Posted by: Prospector PJ4 FEB 2010
You may not have heard of a Möbius strip but you probably see one every day. The universal recycling symbol (the three bent arrows forming a triangle) is a form of this one-sided, chiral surface.
It has been suggested that the symbol for infinity (the lemniscate) was based on a Möbius strip because of its “endless” nature. But this is unlikely, because the lemniscate had been in use for around 200 years when German mathematicians August Möbius and Johann Listing discovered the Möbius strip in 1858.
A Möbius strip can be formed from a length of paper given a half twist before joining the ends together. The direction of the half twist determines the nature of the strip, hence its chiral nature. If an ant were to crawl along the length of this surface, it would return to its starting point having traversed every part of the strip without ever crossing an edge.
The Möbius strip is a non-orientable surface, which means that the concepts of left and right have no meaning. Not the obvious surface for a game of chess, you might think. But Möbius chess is played on a surface four squares wide and 16 squares deep, joined to make a Möbius strip.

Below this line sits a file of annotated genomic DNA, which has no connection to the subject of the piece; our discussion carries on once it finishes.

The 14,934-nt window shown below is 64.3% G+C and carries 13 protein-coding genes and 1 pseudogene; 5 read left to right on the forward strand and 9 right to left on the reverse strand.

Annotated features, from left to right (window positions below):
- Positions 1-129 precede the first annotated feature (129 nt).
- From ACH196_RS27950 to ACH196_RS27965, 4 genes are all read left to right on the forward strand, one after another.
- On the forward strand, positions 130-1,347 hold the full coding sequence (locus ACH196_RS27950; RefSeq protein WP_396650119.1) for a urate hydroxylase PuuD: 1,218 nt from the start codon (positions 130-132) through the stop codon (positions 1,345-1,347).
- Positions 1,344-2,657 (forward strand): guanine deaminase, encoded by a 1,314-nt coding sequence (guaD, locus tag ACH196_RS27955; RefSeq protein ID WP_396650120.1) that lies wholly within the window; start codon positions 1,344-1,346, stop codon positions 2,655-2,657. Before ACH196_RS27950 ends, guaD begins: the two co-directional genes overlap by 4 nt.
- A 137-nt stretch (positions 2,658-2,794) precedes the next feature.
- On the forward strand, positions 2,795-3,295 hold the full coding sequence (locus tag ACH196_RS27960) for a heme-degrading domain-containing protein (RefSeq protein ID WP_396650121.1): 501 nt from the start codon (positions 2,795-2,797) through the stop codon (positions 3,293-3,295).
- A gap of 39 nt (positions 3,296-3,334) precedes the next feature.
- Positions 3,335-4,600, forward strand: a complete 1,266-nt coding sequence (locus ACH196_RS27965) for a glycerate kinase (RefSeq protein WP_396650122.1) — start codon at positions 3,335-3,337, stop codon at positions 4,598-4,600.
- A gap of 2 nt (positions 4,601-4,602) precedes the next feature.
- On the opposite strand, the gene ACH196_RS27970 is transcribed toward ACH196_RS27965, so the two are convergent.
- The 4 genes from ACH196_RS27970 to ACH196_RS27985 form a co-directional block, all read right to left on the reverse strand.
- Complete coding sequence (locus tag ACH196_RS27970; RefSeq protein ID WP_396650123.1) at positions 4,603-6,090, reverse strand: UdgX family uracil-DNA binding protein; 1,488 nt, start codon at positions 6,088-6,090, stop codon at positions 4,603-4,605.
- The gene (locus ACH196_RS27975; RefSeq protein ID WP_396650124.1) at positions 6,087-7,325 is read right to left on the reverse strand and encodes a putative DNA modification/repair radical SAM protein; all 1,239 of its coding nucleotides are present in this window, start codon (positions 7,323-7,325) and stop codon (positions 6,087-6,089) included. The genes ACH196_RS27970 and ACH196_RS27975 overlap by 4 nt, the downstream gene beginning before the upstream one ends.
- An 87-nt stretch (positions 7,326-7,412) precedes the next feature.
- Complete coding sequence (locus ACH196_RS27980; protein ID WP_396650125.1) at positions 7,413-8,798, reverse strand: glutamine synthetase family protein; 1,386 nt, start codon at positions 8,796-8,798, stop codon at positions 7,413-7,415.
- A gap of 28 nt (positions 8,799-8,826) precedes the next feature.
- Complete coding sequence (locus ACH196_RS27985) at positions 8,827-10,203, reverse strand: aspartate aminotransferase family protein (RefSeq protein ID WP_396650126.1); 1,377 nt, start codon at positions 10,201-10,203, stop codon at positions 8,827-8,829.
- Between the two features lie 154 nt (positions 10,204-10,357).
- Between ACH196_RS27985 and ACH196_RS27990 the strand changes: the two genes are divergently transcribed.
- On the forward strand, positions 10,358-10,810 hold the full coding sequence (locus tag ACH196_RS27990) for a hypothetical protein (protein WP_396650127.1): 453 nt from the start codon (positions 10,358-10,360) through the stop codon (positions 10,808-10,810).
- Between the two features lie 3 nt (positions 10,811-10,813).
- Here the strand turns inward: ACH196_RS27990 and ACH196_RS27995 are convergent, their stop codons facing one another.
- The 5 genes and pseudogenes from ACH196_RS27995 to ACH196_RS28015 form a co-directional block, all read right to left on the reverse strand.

This surface of a Möbius strip is more than simply a mathematician’s plaything, for it has a number of practical uses. Conveyor belts are made from them so that the entire surface of the belt gets the same amount of wear. And they are used in continuous loop recording tapes to double the playing time. They are also commonly used to make fabric computer printer and typewriter ribbons.
Science fiction writers also have been inspired by this topological curiosity. Arthur C. Clarke used the concept in his 1948 novel, ‘The wall of darkness’, in which a Möbian wall encircles a planet in a universe in which it and a sun are the only objects. In ‘A subway named Möbius’ by A. J. Deutsch, a subway line gets tangled into a Möbian strip causing trains to disappear.
Attaching two Möbius strips together along their edges forms an even stranger surface, the Klein bottle. This, however, cannot be done in three dimensions without creating self-intersections. The Klein bottle is a non-orientable surface with no boundaries and no identifiable inner or outer sides.
The Science Museum in London has a display of hand blown glass Klein bottles, illustrating a number of variations on the topological theme.